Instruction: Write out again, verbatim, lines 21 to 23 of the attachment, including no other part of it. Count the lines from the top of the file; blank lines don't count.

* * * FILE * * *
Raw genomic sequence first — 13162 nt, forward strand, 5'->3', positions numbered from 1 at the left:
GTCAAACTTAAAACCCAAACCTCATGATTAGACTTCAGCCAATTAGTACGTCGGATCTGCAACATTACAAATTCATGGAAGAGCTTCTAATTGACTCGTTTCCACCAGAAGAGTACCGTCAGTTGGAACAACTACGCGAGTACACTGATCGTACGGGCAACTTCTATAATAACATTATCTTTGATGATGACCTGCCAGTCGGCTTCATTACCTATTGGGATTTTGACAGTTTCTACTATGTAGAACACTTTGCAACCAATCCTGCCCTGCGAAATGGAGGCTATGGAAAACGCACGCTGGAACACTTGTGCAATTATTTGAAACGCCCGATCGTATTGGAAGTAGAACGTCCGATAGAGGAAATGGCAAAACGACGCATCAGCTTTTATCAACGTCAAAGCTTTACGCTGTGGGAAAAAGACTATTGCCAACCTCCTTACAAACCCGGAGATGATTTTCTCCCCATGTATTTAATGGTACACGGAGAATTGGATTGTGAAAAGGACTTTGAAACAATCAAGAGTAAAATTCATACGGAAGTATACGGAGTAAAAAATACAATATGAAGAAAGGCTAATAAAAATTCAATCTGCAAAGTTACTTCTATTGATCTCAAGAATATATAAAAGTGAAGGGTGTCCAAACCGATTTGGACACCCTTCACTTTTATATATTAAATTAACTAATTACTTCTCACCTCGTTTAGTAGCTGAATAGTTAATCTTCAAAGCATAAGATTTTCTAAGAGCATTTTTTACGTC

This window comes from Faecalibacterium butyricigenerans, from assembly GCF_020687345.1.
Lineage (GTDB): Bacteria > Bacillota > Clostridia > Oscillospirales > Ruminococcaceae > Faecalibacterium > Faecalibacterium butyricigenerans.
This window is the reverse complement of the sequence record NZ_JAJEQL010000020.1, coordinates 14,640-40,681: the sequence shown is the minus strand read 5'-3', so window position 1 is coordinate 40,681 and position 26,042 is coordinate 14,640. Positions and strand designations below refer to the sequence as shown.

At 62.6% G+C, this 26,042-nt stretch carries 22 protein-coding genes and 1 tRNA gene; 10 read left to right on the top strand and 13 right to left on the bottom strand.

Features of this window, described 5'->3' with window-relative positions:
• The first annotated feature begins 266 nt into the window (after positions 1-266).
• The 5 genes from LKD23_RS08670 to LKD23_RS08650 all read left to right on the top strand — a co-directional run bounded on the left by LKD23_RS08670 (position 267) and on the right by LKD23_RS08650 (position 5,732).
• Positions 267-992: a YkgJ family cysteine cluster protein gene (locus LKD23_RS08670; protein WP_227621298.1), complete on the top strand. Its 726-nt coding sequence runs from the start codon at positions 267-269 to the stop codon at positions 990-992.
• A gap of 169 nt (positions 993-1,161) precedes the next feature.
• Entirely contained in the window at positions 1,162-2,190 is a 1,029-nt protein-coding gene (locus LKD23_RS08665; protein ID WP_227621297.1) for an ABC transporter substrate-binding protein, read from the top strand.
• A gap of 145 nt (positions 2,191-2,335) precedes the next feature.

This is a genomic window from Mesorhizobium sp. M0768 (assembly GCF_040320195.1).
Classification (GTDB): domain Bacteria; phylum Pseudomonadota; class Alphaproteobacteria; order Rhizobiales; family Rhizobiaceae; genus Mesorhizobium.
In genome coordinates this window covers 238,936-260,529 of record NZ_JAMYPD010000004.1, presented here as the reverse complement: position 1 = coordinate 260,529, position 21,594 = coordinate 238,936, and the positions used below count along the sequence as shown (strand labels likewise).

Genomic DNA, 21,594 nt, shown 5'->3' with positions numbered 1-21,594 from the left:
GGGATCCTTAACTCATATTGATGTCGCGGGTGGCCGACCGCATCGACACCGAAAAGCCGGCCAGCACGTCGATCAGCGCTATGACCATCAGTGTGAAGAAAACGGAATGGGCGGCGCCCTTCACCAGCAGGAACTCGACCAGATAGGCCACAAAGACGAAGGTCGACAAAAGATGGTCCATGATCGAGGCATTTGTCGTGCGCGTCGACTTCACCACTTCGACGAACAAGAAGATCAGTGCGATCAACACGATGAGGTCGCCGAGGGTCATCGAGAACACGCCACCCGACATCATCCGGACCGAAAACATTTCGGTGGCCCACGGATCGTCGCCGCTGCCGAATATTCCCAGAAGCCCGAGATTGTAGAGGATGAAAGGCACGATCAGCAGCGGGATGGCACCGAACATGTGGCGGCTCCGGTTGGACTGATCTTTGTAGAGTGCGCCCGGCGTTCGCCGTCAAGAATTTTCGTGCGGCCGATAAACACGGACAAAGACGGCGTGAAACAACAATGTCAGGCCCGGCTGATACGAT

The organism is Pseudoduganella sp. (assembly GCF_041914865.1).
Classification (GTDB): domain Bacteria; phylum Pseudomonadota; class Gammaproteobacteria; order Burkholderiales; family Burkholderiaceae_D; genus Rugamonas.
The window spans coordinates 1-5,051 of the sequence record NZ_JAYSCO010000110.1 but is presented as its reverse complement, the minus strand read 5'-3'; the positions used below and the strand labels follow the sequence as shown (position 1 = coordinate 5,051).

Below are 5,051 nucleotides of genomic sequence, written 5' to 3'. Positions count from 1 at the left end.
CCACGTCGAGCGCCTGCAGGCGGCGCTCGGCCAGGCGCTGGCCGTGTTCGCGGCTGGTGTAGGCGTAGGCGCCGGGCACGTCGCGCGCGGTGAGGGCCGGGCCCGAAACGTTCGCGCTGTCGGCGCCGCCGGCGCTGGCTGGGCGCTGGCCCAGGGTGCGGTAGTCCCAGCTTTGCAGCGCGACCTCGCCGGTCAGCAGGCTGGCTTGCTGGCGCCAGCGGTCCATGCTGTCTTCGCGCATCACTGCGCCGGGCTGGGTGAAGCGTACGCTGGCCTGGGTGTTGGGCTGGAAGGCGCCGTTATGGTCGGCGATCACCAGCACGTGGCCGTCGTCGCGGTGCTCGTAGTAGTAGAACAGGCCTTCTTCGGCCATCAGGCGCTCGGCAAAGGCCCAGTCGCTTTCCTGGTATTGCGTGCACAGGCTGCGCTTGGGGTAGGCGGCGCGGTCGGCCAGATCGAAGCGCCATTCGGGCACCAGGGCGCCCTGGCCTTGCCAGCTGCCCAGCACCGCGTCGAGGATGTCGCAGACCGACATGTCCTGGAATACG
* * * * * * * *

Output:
The window spans coordinates 1-5,051 of the sequence record NZ_JAYSCO010000110.1 but is presented as its reverse complement, the minus strand read 5'-3'; the positions used below and the strand labels follow the sequence as shown (position 1 = coordinate 5,051).

Below are 5,051 nucleotides of genomic sequence, written 5' to 3'. Positions count from 1 at the left end.
CCACGTCGAGCGCCTGCAGGCGGCGCTCGGCCAGGCGCTGGCCGTGTTCGCGGCTGGTGTAGGCGTAGGCGCCGGGCACGTCGCGCGCGGTGAGGGCCGGGCCCGAAACGTTCGCGCTGTCGGCGCCGCCGGCGCTGGCTGGGCGCTGGCCCAGGGTGCGGTAGTCCCAGCTTTGCAGCGCGACCTCGCCGGTCAGCAGGCTGGCTTGCTGGCGCCAGCGGTCCATGCTGTCTTCGCGCATCACTGCGCCGGGCTGGGTGAAGCGTACGCTGGCCTGGGTGTTGGGCTGGAAGGCGCCGTTATGGTCGGCGATCACCAGCACGTGGCCGTCGTCGCGGTGCTCGTAGTAGTAGAACAGGCCTTCTTCGGCCATCAGGCGCTCGGCAAAGGCCCAGTCGCTTTCCTGGTATTGCGTGCACAGGCTGCGCTTGGGGTAGGCGGCGCGGTCGGCCAGATCGAAGCGCCATTCGGGCACCAGGGCGCCCTGGCCTTGCCAGCTGCCCAGCACCGCGTCGAGGATGTCGCAGACCGACATGTCCTGGAATACG